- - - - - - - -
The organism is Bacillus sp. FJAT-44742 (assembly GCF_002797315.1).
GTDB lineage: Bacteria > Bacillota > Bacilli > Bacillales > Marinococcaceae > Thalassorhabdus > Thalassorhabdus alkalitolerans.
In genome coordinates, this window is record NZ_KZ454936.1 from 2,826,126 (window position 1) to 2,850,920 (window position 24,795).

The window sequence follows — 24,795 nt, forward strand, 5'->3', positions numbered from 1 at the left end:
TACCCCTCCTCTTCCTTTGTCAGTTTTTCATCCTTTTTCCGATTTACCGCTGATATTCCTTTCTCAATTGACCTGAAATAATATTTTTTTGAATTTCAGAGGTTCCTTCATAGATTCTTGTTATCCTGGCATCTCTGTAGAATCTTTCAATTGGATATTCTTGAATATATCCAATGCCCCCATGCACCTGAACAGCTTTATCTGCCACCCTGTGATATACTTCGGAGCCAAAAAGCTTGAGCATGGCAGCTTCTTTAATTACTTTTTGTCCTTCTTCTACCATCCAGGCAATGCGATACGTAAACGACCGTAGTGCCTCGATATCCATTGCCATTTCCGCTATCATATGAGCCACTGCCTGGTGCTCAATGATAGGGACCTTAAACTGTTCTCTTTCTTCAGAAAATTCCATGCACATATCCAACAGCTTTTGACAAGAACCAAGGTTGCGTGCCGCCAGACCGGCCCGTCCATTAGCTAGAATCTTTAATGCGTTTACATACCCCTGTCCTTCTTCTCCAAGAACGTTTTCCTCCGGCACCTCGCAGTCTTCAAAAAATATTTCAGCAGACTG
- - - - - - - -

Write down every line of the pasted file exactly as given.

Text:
The organism is Bacillus sp. FJAT-44742 (assembly GCF_002797315.1).
GTDB lineage: Bacteria > Bacillota > Bacilli > Bacillales > Marinococcaceae > Thalassorhabdus > Thalassorhabdus alkalitolerans.
In genome coordinates, this window is record NZ_KZ454936.1 from 2,826,126 (window position 1) to 2,850,920 (window position 24,795).

The window sequence follows — 24,795 nt, forward strand, 5'->3', positions numbered from 1 at the left end:
TACCCCTCCTCTTCCTTTGTCAGTTTTTCATCCTTTTTCCGATTTACCGCTGATATTCCTTTCTCAATTGACCTGAAATAATATTTTTTTGAATTTCAGAGGTTCCTTCATAGATTCTTGTTATCCTGGCATCTCTGTAGAATCTTTCAATTGGATATTCTTGAATATATCCAATGCCCCCATGCACCTGAACAGCTTTATCTGCCACCCTGTGATATACTTCGGAGCCAAAAAGCTTGAGCATGGCAGCTTCTTTAATTACTTTTTGTCCTTCTTCTACCATCCAGGCAATGCGATACGTAAACGACCGTAGTGCCTCGATATCCATTGCCATTTCCGCTATCATATGAGCCACTGCCTGGTGCTCAATGATAGGGACCTTAAACTGTTCTCTTTCTTCAGAAAATTCCATGCACATATCCAACAGCTTTTGACAAGAACCAAGGTTGCGTGCCGCCAGACCGGCCCGTCCATTAGCTAGAATCTTTAATGCGTTTACATACCCCTGTCCTTCTTCTCCAAGAACGTTTTCCTCCGGCACCTCGCAGTCTTCAAAAAATATTTCAGCAGACTG